Cave Story is a similar case, though it's not so much speedrunning rewards (save for the ones gotten from the Sacred Grounds) so much as every weapon being impossible to obtain in one playthrough; you could play one playthrough using the Machine Gun, another using the Spur, and so on. The game is also very, very hard, which also keeps people from finishing it quickly.
Noitu Love 2 is the same: the game actually takes only an hour to play through, but it helps that there's a soreboard, secret bosses, and unlockable characters that play completely differently.
In a bit of a subversion, Word of God states that the development of Sonic Unleashed specifically tried to avert this, and added the Werehog levels in as padding. Fans (or at least half of them) generally agree that the game would've been better without them, even if it would've only been about eight hours long otherwise.
Braid has been subject to this, despite the fact that finding all the puzzle pieces in order to earn the game's ending can take ages if you're not using a guide.
Interestingly enough, Braid also has examples of Fake Longevity even with a guidebook: One of the secrets involves idling on a level for literally 2 hours (of real life time), the time it takes for a platform to appear at the correct location so that you can jump on it and reach a secret location.
Portal has mostly avoided this despite taking only around four hours or so to complete on an average first-time playthrough. This may be due to a few factors. It is generally considered exceptionally good, it was relatively underhyped for a Valve game, and it is cheap. It originally came with two other mods/expansion packs and the individual unit retails at Target for 10 bucks. Hard to complain a game you paid 10 dollars for is too short.
It's quite ironic as Portal, being a non-randomised puzzle game, is perhaps the least replayable game on this list!
The fact that it includes the advanced challenges, and some very hard "limited" modes, helped. Plus, Source games are relatively easy to mod, so we get tons of maps.
The sequel has however come under this criticism by some, despite the single-player campaign being somewhere around 3 times the length of its predecessor, and including a co-op campaign which itself is almost twice the length of Portal. With Valve saying that the SDK is on the way, plenty of user-created maps will be on the way to give Portal 2 players more to do. Not that that will stop anyone from complaining, though...
The main reason that this got so much attention is because people submitted reviews early saying they beat the game in three to five hours, starting the occasional flame war. Although the main reason people were complaining was that Valve didn't release the game early. (they did).
The Xbox Live Arcade game Limbo has already gained this reputation for some, thanks to its 4 hour game length, its $15 price tag and most importantly, its almost complete lack of replay value. While gamers who felt cheated after completing the game didn't hate it, they thought it was fun but forgettable.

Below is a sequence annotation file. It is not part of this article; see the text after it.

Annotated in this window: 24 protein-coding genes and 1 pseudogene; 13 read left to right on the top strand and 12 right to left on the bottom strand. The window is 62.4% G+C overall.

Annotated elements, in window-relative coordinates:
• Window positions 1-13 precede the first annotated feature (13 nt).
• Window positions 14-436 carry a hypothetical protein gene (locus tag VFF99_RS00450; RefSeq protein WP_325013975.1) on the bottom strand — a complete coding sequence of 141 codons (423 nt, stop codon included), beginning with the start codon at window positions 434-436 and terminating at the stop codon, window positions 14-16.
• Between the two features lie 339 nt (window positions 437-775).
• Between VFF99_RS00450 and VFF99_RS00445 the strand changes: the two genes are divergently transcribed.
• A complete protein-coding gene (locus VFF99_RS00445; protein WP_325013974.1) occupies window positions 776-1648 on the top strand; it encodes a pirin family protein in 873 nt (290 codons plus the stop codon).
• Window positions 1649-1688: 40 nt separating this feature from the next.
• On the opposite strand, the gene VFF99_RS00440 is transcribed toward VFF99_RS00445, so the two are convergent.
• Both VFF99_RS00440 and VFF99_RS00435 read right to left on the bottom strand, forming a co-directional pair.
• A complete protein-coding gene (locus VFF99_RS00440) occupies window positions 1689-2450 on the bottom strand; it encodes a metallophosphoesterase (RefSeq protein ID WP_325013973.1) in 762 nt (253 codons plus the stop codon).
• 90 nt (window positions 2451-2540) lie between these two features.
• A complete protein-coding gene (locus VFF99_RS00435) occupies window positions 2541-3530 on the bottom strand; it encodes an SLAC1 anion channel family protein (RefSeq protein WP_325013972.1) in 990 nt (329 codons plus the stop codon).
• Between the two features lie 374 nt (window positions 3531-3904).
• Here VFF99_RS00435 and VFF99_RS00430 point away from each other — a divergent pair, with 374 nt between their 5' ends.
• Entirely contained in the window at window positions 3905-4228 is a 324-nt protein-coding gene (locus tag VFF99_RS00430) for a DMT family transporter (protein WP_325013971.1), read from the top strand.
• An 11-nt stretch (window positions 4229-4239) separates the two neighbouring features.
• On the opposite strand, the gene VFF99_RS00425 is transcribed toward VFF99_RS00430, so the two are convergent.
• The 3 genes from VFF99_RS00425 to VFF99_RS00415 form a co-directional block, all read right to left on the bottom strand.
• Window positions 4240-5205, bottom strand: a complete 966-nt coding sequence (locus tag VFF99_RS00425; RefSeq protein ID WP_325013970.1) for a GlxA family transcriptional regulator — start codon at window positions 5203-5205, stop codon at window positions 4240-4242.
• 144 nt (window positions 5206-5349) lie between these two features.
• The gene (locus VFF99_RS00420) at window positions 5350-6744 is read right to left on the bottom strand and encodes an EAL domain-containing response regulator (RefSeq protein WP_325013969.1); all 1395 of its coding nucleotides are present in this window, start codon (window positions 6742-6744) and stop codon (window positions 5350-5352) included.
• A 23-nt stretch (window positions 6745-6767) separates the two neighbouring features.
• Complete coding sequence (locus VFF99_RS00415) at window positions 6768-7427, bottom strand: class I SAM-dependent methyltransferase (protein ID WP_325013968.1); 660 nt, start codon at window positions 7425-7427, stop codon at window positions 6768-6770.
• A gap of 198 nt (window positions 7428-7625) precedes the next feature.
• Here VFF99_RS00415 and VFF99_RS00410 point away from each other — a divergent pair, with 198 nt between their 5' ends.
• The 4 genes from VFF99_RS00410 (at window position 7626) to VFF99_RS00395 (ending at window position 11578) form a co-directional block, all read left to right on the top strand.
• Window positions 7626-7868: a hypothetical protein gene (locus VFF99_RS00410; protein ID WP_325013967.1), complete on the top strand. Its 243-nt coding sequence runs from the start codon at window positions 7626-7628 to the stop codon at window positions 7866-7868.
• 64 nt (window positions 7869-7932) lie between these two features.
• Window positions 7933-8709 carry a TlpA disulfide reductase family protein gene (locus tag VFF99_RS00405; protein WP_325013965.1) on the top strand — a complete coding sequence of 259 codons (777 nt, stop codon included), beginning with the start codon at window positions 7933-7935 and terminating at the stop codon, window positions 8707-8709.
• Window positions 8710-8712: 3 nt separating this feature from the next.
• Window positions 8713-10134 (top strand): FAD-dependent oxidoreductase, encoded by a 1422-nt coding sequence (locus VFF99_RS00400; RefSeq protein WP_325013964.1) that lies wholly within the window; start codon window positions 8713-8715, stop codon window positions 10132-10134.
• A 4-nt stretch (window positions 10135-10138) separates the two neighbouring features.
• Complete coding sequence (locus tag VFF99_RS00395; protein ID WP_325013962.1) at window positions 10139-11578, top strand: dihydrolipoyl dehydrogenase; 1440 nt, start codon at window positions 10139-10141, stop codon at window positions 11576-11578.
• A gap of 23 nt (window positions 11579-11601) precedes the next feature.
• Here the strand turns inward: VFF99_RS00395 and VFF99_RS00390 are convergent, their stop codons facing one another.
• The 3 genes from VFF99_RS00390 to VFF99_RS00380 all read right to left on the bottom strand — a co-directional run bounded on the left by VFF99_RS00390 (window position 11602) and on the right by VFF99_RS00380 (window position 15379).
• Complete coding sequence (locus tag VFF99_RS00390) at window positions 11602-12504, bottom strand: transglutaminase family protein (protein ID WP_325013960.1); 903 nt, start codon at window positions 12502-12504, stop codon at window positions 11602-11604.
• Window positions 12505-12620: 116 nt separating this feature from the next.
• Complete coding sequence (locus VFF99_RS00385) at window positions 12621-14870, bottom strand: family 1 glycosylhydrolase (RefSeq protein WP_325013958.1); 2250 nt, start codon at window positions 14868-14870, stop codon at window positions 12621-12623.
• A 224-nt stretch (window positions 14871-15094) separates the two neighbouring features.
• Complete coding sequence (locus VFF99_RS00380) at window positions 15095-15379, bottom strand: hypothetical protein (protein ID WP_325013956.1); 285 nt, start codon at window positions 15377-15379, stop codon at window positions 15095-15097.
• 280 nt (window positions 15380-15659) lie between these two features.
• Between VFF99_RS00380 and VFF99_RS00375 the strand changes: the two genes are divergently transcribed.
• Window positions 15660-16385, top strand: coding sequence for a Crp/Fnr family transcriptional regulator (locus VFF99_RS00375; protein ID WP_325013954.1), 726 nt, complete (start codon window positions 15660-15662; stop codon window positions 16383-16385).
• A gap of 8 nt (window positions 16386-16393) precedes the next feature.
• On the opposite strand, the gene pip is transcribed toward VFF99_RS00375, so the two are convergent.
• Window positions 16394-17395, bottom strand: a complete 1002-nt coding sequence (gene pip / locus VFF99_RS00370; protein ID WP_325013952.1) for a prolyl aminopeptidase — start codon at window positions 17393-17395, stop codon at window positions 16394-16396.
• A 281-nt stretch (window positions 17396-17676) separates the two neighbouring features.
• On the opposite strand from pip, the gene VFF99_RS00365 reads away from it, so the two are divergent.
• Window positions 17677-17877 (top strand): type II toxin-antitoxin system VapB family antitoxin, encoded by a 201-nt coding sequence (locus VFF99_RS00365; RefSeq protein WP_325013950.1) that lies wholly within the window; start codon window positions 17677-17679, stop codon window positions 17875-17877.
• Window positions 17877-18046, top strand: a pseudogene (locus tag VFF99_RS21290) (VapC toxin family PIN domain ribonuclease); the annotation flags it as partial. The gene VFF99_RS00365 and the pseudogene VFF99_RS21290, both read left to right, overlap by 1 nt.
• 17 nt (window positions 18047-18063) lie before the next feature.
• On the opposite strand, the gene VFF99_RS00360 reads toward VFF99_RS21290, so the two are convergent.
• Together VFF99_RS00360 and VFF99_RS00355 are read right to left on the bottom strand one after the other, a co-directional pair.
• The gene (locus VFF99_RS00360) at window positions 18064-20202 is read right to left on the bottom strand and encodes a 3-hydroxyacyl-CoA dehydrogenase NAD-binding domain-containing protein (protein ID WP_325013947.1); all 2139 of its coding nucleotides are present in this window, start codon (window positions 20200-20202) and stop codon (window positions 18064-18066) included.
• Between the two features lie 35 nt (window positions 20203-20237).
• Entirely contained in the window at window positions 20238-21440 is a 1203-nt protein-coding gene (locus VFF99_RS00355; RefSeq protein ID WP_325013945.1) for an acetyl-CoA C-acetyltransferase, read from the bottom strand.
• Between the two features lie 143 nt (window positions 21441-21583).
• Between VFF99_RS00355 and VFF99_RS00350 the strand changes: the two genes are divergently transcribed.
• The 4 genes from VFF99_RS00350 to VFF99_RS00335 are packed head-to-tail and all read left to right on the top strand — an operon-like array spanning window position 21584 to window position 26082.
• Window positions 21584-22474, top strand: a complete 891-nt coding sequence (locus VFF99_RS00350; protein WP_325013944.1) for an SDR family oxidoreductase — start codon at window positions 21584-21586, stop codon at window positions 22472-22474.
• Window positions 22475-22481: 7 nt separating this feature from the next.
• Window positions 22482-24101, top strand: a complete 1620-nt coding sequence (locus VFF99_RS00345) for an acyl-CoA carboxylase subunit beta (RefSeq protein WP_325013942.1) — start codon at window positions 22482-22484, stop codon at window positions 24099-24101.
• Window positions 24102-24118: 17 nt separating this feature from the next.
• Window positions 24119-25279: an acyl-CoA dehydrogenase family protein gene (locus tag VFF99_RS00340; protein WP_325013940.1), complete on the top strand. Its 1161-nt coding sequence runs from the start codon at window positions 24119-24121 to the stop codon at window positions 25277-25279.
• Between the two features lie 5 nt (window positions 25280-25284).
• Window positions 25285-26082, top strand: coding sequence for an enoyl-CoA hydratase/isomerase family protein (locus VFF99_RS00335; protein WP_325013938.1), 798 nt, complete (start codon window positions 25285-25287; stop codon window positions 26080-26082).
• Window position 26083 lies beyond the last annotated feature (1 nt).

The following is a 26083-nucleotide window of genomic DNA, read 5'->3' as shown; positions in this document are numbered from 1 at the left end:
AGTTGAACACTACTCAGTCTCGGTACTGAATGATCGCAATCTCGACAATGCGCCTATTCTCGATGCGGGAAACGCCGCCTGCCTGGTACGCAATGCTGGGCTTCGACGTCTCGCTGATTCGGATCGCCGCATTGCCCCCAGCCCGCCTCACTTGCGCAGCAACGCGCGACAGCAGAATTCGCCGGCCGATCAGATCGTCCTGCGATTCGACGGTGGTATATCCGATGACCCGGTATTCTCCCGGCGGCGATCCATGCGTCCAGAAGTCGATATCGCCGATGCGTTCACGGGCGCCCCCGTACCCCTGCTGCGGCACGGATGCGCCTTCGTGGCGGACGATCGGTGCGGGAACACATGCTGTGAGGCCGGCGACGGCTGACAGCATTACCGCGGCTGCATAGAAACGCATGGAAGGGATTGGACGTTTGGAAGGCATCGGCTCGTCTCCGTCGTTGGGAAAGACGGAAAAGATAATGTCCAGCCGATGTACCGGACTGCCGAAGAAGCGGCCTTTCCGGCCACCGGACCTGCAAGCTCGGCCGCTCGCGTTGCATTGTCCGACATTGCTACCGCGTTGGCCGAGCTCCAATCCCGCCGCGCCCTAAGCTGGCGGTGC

Ninjatown caught some flack for this, although it was intended as a budget game.
A common criticism of Brutal Legend, with some going so far as to say the story missions can be finished in four hours. This is partially due to the drastic change in pacing after the first half, and the lack of proportionate attention given to the third (and most threatening) final enemy army.
Parappa The Rapper, the first one at least, consists of 6 stages, each of which last about 2 to 3 minutes, with a cutscene of about that length in between them. In other words, assuming you don't mess up so bad that the game forces you to try a stage again, you can finish this game within an hour. There was not much negative criticism for this game when it first came out, as it was right after score-based arcade-style gaming (and, like the genre it started, it is score-based), meaning people were used to very short games meant to be played for high scores. However, its PSP re-release could not hold up to the Dance Dance Revolutions, Guitar Heroes, and Rock Bands of later years, which would come with dozens of songs and have DLC and mission pack sequels for dozens more, and Sony's attempted revival fizzled out within weeks.
Space Channel 5 can be completed in under 45 minutes on a clean run. The sequel has two more levels than the original but will still take only a shade over 60 minutes to complete if the player doesn't fail a stage.
Role Playing Games
It's happening again to Tim Schafer in Costume Quest. However, they fail to realize that the game was made for very, very, young gamers who have not yet played an RPG, which is why it's so short and easy.
Schafer specially pointed out in the commentary for the updated version of Monkey Island 2 that no matter what you do, people will complain that the game is too short.
Prior to the release of The Elder Scrolls V: Skyrim, Bethesda ran a speed run contest within the studio. Both competitors beat the main story in just over two hours. Some people took this to mean that the story could be completed as fast and began to complain that they were paying $30 per hour forgetting it was a speedrun where both competitors were constantly shaving time off the clock via shortcuts among other things. They also were unaware that Fallout 3 and Oblivion speedruns were done in just over an hour. On top of that those complainers seemed to forget or be unaware that the real meat of the game is through side quests.
In the end, gamers could play for hundreds of hours and still find new things to do.